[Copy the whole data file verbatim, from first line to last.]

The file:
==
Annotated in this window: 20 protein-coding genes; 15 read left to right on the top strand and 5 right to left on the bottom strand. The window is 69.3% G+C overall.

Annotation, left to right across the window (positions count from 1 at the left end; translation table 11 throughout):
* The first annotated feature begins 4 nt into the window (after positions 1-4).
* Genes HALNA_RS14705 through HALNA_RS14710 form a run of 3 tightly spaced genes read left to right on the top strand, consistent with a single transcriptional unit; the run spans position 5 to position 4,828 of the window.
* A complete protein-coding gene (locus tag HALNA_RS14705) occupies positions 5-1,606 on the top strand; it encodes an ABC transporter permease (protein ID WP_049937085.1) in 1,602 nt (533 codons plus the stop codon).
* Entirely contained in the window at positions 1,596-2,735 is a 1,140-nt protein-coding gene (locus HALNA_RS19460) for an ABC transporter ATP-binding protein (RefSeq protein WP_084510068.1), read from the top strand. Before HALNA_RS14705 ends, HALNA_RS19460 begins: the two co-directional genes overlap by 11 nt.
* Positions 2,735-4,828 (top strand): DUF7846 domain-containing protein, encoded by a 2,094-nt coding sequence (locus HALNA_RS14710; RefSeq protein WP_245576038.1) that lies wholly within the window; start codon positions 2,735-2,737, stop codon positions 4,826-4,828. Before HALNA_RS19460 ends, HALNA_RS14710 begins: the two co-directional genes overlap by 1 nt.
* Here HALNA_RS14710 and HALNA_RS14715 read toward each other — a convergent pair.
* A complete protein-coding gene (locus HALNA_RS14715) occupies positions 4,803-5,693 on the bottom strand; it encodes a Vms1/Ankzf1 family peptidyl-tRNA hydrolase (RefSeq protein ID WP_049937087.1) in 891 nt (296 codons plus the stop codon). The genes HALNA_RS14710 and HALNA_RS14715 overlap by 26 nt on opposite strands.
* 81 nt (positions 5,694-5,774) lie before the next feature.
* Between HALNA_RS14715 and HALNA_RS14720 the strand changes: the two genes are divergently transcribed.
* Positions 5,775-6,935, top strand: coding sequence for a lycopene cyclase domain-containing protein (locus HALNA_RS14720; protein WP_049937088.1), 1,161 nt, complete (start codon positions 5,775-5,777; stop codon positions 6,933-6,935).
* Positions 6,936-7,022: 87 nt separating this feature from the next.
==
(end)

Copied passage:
Annotated in this window: 20 protein-coding genes; 15 read left to right on the top strand and 5 right to left on the bottom strand. The window is 69.3% G+C overall.

Annotation, left to right across the window (positions count from 1 at the left end; translation table 11 throughout):
* The first annotated feature begins 4 nt into the window (after positions 1-4).
* Genes HALNA_RS14705 through HALNA_RS14710 form a run of 3 tightly spaced genes read left to right on the top strand, consistent with a single transcriptional unit; the run spans position 5 to position 4,828 of the window.
* A complete protein-coding gene (locus tag HALNA_RS14705) occupies positions 5-1,606 on the top strand; it encodes an ABC transporter permease (protein ID WP_049937085.1) in 1,602 nt (533 codons plus the stop codon).
* Entirely contained in the window at positions 1,596-2,735 is a 1,140-nt protein-coding gene (locus HALNA_RS19460) for an ABC transporter ATP-binding protein (RefSeq protein WP_084510068.1), read from the top strand. Before HALNA_RS14705 ends, HALNA_RS19460 begins: the two co-directional genes overlap by 11 nt.
* Positions 2,735-4,828 (top strand): DUF7846 domain-containing protein, encoded by a 2,094-nt coding sequence (locus HALNA_RS14710; RefSeq protein WP_245576038.1) that lies wholly within the window; start codon positions 2,735-2,737, stop codon positions 4,826-4,828. Before HALNA_RS19460 ends, HALNA_RS14710 begins: the two co-directional genes overlap by 1 nt.
* Here HALNA_RS14710 and HALNA_RS14715 read toward each other — a convergent pair.
* A complete protein-coding gene (locus HALNA_RS14715) occupies positions 4,803-5,693 on the bottom strand; it encodes a Vms1/Ankzf1 family peptidyl-tRNA hydrolase (RefSeq protein ID WP_049937087.1) in 891 nt (296 codons plus the stop codon). The genes HALNA_RS14710 and HALNA_RS14715 overlap by 26 nt on opposite strands.
* 81 nt (positions 5,694-5,774) lie before the next feature.
* Between HALNA_RS14715 and HALNA_RS14720 the strand changes: the two genes are divergently transcribed.
* Positions 5,775-6,935, top strand: coding sequence for a lycopene cyclase domain-containing protein (locus HALNA_RS14720; protein WP_049937088.1), 1,161 nt, complete (start codon positions 5,775-5,777; stop codon positions 6,933-6,935).
* Positions 6,936-7,022: 87 nt separating this feature from the next.